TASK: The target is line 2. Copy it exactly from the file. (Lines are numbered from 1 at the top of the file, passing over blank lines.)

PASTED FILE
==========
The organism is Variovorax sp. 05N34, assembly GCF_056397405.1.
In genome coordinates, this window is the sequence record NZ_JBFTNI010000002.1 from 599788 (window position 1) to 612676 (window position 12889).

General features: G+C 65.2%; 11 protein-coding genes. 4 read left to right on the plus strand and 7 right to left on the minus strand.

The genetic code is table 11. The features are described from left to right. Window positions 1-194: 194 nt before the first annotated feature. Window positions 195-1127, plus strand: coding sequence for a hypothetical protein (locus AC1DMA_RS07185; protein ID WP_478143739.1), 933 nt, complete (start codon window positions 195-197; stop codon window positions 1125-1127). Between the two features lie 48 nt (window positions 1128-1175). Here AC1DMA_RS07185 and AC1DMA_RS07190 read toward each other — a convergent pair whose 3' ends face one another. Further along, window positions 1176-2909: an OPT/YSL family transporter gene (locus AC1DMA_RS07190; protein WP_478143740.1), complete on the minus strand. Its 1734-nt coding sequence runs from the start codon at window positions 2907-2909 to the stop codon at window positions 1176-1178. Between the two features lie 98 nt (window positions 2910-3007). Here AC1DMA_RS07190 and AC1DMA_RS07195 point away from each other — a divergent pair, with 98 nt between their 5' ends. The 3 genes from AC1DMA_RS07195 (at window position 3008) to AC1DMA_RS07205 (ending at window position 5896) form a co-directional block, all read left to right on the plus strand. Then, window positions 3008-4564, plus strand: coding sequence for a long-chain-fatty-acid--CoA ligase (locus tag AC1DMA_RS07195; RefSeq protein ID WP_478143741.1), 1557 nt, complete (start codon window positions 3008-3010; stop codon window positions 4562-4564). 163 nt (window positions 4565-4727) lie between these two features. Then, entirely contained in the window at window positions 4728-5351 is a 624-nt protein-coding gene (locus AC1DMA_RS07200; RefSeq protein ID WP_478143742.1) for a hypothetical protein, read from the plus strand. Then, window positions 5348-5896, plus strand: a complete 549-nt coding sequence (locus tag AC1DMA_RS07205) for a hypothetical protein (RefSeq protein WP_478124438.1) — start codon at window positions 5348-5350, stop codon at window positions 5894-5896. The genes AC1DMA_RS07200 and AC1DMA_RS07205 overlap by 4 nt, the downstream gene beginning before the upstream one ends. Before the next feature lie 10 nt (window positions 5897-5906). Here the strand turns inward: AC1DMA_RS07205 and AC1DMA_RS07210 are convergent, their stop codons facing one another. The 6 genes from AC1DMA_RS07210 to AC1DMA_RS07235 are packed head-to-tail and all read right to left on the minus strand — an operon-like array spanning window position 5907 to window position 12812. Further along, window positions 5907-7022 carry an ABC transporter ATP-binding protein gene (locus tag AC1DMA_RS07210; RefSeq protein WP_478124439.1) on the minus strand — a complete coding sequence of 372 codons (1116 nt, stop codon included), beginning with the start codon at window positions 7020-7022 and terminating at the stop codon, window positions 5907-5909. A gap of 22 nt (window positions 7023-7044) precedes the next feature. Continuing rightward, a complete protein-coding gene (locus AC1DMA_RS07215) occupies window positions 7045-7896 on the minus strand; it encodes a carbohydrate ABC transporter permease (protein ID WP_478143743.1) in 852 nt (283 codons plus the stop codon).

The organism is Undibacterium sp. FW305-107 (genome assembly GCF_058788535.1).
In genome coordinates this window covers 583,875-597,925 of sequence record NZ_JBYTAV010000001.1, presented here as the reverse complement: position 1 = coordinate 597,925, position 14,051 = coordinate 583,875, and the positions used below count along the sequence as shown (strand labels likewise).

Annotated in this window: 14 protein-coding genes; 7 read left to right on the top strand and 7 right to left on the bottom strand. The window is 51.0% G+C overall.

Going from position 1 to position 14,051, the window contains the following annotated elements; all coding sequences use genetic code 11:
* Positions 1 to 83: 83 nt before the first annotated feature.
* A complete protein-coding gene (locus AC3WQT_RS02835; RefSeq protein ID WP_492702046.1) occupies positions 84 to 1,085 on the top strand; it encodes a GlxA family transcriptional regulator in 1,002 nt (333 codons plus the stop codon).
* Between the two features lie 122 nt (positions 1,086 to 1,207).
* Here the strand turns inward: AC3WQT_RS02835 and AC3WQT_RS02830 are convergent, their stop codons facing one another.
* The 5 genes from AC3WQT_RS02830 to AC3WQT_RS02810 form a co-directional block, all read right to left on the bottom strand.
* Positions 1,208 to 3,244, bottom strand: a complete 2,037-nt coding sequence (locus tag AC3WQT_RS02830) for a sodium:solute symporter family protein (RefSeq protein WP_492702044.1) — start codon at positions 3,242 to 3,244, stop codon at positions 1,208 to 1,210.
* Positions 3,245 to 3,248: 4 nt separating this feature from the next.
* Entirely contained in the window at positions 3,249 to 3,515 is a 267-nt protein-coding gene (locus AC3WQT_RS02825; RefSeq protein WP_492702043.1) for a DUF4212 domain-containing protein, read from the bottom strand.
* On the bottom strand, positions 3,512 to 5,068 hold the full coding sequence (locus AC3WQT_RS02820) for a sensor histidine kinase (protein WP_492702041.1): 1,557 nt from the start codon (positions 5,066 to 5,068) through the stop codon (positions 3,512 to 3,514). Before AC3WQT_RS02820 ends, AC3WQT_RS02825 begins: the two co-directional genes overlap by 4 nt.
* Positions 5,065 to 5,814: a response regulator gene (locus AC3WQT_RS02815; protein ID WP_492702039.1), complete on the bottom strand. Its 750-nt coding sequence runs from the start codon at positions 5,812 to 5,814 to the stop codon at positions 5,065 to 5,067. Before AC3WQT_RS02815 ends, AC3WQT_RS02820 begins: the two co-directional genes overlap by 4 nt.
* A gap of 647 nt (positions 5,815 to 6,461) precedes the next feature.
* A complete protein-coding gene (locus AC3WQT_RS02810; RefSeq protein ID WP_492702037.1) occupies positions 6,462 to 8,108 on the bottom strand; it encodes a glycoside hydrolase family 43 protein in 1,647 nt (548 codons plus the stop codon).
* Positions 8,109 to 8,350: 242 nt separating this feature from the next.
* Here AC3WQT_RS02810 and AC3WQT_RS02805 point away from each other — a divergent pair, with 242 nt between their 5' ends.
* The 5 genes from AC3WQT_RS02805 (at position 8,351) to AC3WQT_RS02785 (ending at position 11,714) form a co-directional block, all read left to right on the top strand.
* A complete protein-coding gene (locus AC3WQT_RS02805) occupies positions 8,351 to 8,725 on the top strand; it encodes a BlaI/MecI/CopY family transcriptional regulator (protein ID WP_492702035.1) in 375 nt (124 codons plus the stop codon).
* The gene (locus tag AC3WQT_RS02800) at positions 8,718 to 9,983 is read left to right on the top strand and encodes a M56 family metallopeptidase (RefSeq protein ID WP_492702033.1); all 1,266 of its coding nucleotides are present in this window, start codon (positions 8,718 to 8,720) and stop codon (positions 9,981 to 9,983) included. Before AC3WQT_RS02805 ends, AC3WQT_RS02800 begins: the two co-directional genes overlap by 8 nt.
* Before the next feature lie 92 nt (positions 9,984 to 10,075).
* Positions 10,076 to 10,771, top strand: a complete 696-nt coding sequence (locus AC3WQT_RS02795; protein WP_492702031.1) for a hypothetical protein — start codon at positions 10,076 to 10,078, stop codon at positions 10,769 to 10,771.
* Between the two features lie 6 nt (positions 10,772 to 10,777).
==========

In genome coordinates, this window is the sequence record NZ_JBFTNI010000002.1 from 599788 (window position 1) to 612676 (window position 12889).